This book examines the power relations that emerge from the convergence of the universe in which the sporting spectacle is produced and the universe in which a city is produced.
It adopts Bourdieu's concept of field to explore the interests and disputes involved in the production of sports mega-events across different times and spaces and the role of host cities in these processes. It aims to identify the bases that give these spectacles the power to produce disruptions in the social fabric of the host cities and countries, and to enable the production of authoritarian forms of exercising power. By observing the historical constitution of the field of production of sport spectacle as an autonomous field, this book explores how sport mega-events create both an arena and a context for radical expressions of authoritarianism of neoliberal planning models.
It will be of interest to students, scholars and professionals in architecture and urban studies, urban planning, municipal governance, sport and leisure studies, and those interested in the relationship between State and capital in the production of urban space.
Table of Contents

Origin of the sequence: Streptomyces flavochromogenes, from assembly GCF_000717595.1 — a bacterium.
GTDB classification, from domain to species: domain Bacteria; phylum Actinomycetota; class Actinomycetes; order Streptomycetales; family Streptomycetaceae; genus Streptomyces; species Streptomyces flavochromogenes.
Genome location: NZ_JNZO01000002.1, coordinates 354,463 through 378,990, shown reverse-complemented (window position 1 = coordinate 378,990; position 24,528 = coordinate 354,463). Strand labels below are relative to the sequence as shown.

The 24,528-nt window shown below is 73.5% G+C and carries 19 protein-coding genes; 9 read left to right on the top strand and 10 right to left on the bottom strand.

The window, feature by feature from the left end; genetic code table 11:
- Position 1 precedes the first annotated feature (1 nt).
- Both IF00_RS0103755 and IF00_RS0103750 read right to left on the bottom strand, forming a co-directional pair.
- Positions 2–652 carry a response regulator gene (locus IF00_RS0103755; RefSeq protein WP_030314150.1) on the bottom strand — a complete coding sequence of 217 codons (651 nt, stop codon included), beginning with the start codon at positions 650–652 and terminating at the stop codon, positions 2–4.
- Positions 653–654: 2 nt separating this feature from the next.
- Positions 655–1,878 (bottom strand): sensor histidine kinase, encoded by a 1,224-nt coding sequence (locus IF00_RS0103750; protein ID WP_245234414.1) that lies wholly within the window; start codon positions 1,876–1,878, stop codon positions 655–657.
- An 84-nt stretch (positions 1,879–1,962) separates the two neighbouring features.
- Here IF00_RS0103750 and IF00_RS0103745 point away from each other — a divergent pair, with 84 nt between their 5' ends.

Part 1: Production of Sports Spectacle on a Global Scale 1. Laying the Field: A Genealogy of Sport Spectacle 2. The Players and Their Strategies 3. The Rules of the Game Part 2: Production of Sports Spectacle on a Local Scale 4. Two Converging Fields: The Production of the City and the Production of Sport Spectacle 5. The Host of the Games: Playing to Win 6. Strength-of-Law: Institutional Ruptures and Realignments Linked to the Production of Sport Spectacle
Nelma Gusmão de Oliveira is a professor at State University of Southwestern Bahia in Brazil, where she researches large-scale development projects. Her doctoral dissertation was awarded the 2012–2013 prize for best dissertation by the Brazilian National Association of Research and Graduate Studies in Urban and Regional Planning.